year = "2018",
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N2 - RNA-protein interactions play essential roles in regulating gene expression. While some RNA-protein interactions are “specific”, that is, the RNA-binding proteins preferentially bind to particular RNA sequence or structural motifs, others are “non-RNA specific.” Deciphering the protein-RNA recognition code is essential for comprehending the functional implications of these interactions and for developing new therapies for many diseases. Because of the high cost of experimental determination of protein-RNA interfaces, there is a need for computational methods to identify RNA-binding residues in proteins. While most of the existing computational methods for predicting RNA-binding residues in RNA-binding proteins are oblivious to the characteristics of the partner RNA, there is growing interest in methods for partner-specific prediction of RNA binding sites in proteins. In this work, we assess the performance of two recently published partner-specific protein-RNA interface prediction tools, PS-PRIP, and PRIdictor, along with our own new tools. Specifically, we introduce a novel metric, RNA-specificity metric (RSM), for quantifying the RNA-specificity of the RNA binding residues predicted by such tools. Our results show that the RNA-binding residues predicted by previously published methods are oblivious to the characteristics of the putative RNA binding partner. Moreover, when evaluated using partner-agnostic metrics, RNA partner-specific methods are outperformed by the state-of-the-art partner-agnostic methods. We conjecture that either (a) the protein-RNA complexes in PDB are not representative of the protein-RNA interactions in nature, or (b) the current methods for partner-specific prediction of RNA-binding residues in proteins fail to account for the differences in RNA partner-specific versus partner-agnostic protein-RNA interactions, or both.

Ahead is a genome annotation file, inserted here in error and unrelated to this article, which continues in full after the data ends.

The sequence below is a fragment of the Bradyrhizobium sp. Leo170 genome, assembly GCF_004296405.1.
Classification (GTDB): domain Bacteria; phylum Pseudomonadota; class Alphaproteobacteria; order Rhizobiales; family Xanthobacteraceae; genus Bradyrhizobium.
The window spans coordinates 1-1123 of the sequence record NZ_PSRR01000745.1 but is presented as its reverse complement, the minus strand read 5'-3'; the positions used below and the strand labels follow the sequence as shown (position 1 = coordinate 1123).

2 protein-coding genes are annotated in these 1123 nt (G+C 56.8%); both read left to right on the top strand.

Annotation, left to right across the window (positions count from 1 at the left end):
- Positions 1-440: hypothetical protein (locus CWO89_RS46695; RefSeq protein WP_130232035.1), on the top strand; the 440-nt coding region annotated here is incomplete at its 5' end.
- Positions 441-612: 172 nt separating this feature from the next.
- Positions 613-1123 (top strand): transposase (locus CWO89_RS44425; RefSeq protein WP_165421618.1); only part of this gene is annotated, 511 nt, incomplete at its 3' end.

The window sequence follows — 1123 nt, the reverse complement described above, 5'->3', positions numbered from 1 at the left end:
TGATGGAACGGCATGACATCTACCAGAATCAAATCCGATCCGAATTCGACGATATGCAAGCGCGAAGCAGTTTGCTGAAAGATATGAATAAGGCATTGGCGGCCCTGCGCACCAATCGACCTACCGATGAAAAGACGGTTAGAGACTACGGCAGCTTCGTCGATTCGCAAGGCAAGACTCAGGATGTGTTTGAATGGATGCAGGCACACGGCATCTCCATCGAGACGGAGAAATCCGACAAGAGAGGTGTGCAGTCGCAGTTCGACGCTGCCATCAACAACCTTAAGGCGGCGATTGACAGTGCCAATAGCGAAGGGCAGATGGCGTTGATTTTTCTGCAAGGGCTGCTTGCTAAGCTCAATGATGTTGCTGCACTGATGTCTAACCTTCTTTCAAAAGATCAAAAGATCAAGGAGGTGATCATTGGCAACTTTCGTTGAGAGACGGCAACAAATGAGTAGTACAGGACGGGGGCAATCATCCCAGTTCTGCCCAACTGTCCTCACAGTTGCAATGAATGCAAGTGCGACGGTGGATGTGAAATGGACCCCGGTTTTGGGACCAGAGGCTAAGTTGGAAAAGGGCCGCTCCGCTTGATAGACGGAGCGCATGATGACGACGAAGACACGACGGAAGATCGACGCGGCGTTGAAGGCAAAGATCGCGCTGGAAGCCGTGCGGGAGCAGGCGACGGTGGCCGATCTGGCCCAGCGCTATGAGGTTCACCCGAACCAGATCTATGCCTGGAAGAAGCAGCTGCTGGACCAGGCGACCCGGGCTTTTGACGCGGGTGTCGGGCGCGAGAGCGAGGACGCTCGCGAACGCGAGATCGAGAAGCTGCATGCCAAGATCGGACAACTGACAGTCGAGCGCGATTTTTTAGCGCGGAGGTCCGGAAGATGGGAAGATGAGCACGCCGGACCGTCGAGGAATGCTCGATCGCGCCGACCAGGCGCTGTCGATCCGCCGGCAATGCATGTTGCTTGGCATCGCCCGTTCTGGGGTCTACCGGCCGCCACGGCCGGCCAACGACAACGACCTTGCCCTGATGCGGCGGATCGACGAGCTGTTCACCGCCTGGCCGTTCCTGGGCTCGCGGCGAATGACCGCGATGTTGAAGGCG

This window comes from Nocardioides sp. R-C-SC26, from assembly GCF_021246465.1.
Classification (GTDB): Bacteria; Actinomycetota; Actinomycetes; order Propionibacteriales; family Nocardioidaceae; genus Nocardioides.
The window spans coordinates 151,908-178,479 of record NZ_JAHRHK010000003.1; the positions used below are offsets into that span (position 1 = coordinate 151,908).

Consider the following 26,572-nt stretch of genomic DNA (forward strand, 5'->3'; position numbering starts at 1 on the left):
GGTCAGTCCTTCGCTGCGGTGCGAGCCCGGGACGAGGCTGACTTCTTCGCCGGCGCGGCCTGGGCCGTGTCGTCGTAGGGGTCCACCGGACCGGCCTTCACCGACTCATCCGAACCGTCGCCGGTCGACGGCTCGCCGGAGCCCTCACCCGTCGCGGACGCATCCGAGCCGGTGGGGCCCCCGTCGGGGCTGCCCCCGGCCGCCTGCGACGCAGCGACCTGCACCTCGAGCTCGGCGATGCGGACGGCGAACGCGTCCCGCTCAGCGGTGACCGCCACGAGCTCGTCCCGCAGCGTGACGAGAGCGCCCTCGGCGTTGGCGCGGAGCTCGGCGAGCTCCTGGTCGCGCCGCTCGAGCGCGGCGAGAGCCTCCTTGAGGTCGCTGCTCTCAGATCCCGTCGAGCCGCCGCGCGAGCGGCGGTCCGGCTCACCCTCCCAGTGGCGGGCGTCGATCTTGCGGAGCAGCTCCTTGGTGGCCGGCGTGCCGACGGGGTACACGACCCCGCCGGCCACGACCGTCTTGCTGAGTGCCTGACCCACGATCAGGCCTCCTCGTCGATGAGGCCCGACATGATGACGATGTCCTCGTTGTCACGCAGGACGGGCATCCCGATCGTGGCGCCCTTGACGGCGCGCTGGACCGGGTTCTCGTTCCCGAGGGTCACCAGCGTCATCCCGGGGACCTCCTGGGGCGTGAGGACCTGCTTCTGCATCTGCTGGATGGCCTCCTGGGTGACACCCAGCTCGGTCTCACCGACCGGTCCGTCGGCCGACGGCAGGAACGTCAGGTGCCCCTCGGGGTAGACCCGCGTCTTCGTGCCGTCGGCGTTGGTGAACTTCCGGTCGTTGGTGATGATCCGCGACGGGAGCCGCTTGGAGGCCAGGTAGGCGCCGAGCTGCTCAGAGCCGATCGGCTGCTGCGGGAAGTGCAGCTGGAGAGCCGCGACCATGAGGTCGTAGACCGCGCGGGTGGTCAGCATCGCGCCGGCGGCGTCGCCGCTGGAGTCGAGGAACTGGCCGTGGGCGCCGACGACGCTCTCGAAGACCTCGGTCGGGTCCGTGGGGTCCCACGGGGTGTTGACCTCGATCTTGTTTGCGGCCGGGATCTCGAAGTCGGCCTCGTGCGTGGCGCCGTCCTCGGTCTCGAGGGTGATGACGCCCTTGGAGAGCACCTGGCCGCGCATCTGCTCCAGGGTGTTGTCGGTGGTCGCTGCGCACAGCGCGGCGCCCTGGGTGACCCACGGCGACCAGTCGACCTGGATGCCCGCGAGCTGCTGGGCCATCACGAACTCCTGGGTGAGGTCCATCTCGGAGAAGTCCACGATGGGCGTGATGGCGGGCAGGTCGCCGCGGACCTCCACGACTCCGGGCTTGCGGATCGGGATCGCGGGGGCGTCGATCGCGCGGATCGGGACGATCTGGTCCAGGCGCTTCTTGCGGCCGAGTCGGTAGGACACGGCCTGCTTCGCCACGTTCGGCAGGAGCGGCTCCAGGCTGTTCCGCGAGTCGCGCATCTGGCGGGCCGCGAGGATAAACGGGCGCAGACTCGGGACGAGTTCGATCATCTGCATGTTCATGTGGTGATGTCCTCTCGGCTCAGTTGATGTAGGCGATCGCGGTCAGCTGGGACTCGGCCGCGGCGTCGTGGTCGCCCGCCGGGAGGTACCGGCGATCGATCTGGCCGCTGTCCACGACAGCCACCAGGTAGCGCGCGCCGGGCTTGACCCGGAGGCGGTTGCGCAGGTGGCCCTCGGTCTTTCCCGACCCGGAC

AB - RNA-protein interactions play essential roles in regulating gene expression. While some RNA-protein interactions are “specific”, that is, the RNA-binding proteins preferentially bind to particular RNA sequence or structural motifs, others are “non-RNA specific.” Deciphering the protein-RNA recognition code is essential for comprehending the functional implications of these interactions and for developing new therapies for many diseases. Because of the high cost of experimental determination of protein-RNA interfaces, there is a need for computational methods to identify RNA-binding residues in proteins. While most of the existing computational methods for predicting RNA-binding residues in RNA-binding proteins are oblivious to the characteristics of the partner RNA, there is growing interest in methods for partner-specific prediction of RNA binding sites in proteins. In this work, we assess the performance of two recently published partner-specific protein-RNA interface prediction tools, PS-PRIP, and PRIdictor, along with our own new tools. Specifically, we introduce a novel metric, RNA-specificity metric (RSM), for quantifying the RNA-specificity of the RNA binding residues predicted by such tools. Our results show that the RNA-binding residues predicted by previously published methods are oblivious to the characteristics of the putative RNA binding partner. Moreover, when evaluated using partner-agnostic metrics, RNA partner-specific methods are outperformed by the state-of-the-art partner-agnostic methods. We conjecture that either (a) the protein-RNA complexes in PDB are not representative of the protein-RNA interactions in nature, or (b) the current methods for partner-specific prediction of RNA-binding residues in proteins fail to account for the differences in RNA partner-specific versus partner-agnostic protein-RNA interactions, or both.